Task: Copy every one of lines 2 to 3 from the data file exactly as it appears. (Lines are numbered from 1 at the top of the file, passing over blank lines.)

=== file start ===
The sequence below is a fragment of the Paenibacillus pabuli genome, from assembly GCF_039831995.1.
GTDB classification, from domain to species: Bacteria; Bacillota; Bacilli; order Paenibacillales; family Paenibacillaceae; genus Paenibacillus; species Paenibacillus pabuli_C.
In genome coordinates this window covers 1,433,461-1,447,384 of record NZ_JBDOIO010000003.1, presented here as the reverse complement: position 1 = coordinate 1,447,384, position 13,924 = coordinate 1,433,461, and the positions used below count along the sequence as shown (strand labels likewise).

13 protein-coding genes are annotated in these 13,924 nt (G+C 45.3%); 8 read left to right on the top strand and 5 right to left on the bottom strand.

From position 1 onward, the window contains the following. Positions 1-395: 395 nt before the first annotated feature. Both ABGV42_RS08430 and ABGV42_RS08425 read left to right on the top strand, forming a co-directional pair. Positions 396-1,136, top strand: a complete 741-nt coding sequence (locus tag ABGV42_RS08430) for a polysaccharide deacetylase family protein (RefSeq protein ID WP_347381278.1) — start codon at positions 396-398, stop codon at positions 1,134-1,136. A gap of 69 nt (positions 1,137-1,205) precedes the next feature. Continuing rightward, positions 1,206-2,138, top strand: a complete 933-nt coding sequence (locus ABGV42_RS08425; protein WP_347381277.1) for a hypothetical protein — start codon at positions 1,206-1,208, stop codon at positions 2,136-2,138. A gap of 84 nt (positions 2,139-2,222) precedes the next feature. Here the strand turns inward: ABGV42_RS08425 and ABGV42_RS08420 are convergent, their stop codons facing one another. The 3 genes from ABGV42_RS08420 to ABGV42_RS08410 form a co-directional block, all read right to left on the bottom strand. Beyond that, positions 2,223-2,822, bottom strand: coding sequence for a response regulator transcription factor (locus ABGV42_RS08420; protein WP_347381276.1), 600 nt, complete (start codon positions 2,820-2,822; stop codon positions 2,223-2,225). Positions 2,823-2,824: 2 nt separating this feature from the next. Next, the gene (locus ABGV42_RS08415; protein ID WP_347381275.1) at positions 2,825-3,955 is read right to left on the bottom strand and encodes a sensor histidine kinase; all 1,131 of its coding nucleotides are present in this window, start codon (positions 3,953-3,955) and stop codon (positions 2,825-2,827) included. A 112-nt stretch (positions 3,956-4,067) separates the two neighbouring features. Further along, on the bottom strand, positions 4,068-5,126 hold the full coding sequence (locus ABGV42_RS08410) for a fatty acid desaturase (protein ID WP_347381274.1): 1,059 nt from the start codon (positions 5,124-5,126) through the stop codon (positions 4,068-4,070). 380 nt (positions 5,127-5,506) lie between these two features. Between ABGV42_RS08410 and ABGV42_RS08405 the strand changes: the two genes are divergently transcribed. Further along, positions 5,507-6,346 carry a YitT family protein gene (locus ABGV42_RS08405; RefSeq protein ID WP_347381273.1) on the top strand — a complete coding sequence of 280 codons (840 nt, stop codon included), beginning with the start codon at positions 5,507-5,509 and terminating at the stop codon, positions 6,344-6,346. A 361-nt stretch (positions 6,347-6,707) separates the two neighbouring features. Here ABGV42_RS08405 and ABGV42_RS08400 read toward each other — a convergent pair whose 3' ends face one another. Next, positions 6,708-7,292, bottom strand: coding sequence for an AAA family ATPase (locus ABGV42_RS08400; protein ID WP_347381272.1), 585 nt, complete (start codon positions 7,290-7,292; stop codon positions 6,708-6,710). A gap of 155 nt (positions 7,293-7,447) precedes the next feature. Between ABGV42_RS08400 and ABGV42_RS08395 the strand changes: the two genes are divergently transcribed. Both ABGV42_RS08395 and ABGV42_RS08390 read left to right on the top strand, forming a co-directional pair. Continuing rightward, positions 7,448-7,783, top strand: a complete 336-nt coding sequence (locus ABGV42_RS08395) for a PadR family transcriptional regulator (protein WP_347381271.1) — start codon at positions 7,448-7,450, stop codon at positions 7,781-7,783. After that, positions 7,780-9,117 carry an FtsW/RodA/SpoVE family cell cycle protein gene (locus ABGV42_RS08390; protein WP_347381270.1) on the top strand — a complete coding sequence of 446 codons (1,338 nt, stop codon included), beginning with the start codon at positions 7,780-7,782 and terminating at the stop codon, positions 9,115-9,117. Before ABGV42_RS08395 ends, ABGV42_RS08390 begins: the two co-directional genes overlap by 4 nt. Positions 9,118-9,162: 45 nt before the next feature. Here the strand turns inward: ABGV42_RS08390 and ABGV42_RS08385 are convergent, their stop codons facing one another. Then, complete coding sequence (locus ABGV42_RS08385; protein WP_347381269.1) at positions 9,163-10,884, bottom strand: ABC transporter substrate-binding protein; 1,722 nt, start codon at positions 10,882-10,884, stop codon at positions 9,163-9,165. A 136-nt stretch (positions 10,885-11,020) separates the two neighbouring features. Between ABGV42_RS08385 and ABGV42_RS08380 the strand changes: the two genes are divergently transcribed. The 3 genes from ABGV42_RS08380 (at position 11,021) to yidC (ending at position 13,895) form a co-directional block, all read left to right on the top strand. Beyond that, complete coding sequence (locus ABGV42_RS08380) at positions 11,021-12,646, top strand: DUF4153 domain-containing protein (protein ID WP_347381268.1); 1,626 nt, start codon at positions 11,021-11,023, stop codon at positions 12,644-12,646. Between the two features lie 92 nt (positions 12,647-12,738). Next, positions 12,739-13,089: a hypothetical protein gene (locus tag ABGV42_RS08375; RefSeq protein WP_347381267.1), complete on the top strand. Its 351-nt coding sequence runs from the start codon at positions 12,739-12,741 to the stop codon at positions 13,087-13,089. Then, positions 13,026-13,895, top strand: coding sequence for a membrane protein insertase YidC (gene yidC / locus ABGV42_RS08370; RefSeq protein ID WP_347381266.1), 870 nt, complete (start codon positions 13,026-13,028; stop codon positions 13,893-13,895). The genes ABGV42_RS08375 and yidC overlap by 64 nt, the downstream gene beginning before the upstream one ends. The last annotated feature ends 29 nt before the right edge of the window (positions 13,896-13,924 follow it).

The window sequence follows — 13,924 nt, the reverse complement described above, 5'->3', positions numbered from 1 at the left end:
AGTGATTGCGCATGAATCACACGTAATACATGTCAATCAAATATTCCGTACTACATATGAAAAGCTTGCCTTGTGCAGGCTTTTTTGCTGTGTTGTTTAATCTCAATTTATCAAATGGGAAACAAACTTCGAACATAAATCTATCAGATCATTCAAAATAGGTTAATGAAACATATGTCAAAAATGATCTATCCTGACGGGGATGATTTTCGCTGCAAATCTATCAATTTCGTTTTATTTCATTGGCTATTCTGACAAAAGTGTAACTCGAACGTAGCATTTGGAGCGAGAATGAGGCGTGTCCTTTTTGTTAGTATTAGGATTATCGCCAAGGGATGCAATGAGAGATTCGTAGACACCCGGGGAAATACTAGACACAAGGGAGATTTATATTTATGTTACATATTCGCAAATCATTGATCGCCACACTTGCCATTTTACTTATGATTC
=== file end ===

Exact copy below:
GTDB classification, from domain to species: Bacteria; Bacillota; Bacilli; order Paenibacillales; family Paenibacillaceae; genus Paenibacillus; species Paenibacillus pabuli_C.
In genome coordinates this window covers 1,433,461-1,447,384 of record NZ_JBDOIO010000003.1, presented here as the reverse complement: position 1 = coordinate 1,447,384, position 13,924 = coordinate 1,433,461, and the positions used below count along the sequence as shown (strand labels likewise).